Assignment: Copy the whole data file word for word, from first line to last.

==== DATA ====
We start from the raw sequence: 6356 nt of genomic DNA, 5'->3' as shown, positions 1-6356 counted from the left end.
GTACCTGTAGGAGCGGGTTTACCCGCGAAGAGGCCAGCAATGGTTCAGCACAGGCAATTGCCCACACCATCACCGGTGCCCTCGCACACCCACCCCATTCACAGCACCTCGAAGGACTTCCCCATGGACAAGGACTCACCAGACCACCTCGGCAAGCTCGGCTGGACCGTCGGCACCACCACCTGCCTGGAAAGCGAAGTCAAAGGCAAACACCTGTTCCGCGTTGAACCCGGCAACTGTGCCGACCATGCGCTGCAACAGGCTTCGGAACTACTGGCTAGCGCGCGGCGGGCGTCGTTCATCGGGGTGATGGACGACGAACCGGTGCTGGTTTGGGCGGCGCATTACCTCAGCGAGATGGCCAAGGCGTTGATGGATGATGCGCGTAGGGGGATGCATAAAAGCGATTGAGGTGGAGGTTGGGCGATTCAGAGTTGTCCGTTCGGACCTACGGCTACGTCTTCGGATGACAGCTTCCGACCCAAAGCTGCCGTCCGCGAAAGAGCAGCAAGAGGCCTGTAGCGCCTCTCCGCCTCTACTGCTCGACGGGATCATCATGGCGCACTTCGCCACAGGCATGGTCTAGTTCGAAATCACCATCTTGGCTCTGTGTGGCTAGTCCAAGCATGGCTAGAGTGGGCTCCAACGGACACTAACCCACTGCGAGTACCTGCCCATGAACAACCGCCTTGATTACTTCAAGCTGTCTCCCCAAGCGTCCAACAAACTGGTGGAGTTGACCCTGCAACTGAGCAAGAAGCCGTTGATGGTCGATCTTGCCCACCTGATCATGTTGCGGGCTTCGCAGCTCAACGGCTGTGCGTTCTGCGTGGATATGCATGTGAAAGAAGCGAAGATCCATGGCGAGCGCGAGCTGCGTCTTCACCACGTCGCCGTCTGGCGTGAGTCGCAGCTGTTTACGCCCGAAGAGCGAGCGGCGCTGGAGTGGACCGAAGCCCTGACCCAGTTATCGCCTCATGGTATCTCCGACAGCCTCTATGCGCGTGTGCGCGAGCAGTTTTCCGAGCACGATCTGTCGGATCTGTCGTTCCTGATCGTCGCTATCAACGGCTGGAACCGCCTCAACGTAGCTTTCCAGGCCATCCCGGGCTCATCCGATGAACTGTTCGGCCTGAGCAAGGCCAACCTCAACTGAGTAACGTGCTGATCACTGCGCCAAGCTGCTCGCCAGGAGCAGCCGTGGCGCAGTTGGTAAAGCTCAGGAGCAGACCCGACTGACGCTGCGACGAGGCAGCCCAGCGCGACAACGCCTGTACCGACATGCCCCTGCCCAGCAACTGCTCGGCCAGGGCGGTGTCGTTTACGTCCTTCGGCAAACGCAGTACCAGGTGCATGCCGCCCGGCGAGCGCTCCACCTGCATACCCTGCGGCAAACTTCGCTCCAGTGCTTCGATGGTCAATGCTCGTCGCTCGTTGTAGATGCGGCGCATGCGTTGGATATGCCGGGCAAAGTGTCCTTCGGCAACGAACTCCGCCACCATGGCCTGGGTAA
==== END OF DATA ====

We start from the raw sequence: 6356 nt of genomic DNA, 5'->3' as shown, positions 1-6356 counted from the left end.
GTACCTGTAGGAGCGGGTTTACCCGCGAAGAGGCCAGCAATGGTTCAGCACAGGCAATTGCCCACACCATCACCGGTGCCCTCGCACACCCACCCCATTCACAGCACCTCGAAGGACTTCCCCATGGACAAGGACTCACCAGACCACCTCGGCAAGCTCGGCTGGACCGTCGGCACCACCACCTGCCTGGAAAGCGAAGTCAAAGGCAAACACCTGTTCCGCGTTGAACCCGGCAACTGTGCCGACCATGCGCTGCAACAGGCTTCGGAACTACTGGCTAGCGCGCGGCGGGCGTCGTTCATCGGGGTGATGGACGACGAACCGGTGCTGGTTTGGGCGGCGCATTACCTCAGCGAGATGGCCAAGGCGTTGATGGATGATGCGCGTAGGGGGATGCATAAAAGCGATTGAGGTGGAGGTTGGGCGATTCAGAGTTGTCCGTTCGGACCTACGGCTACGTCTTCGGATGACAGCTTCCGACCCAAAGCTGCCGTCCGCGAAAGAGCAGCAAGAGGCCTGTAGCGCCTCTCCGCCTCTACTGCTCGACGGGATCATCATGGCGCACTTCGCCACAGGCATGGTCTAGTTCGAAATCACCATCTTGGCTCTGTGTGGCTAGTCCAAGCATGGCTAGAGTGGGCTCCAACGGACACTAACCCACTGCGAGTACCTGCCCATGAACAACCGCCTTGATTACTTCAAGCTGTCTCCCCAAGCGTCCAACAAACTGGTGGAGTTGACCCTGCAACTGAGCAAGAAGCCGTTGATGGTCGATCTTGCCCACCTGATCATGTTGCGGGCTTCGCAGCTCAACGGCTGTGCGTTCTGCGTGGATATGCATGTGAAAGAAGCGAAGATCCATGGCGAGCGCGAGCTGCGTCTTCACCACGTCGCCGTCTGGCGTGAGTCGCAGCTGTTTACGCCCGAAGAGCGAGCGGCGCTGGAGTGGACCGAAGCCCTGACCCAGTTATCGCCTCATGGTATCTCCGACAGCCTCTATGCGCGTGTGCGCGAGCAGTTTTCCGAGCACGATCTGTCGGATCTGTCGTTCCTGATCGTCGCTATCAACGGCTGGAACCGCCTCAACGTAGCTTTCCAGGCCATCCCGGGCTCATCCGATGAACTGTTCGGCCTGAGCAAGGCCAACCTCAACTGAGTAACGTGCTGATCACTGCGCCAAGCTGCTCGCCAGGAGCAGCCGTGGCGCAGTTGGTAAAGCTCAGGAGCAGACCCGACTGACGCTGCGACGAGGCAGCCCAGCGCGACAACGCCTGTACCGACATGCCCCTGCCCAGCAACTGCTCGGCCAGGGCGGTGTCGTTTACGTCCTTCGGCAAACGCAGTACCAGGTGCATGCCGCCCGGCGAGCGCTCCACCTGCATACCCTGCGGCAAACTTCGCTCCAGTGCTTCGATGGTCAATGCTCGTCGCTCGTTGTAGATGCGGCGCATGCGTTGGATATGCCGGGCAAAGTGTCCTTCGGCAACGAACTCCGCCACCATGGCCTGGGTAA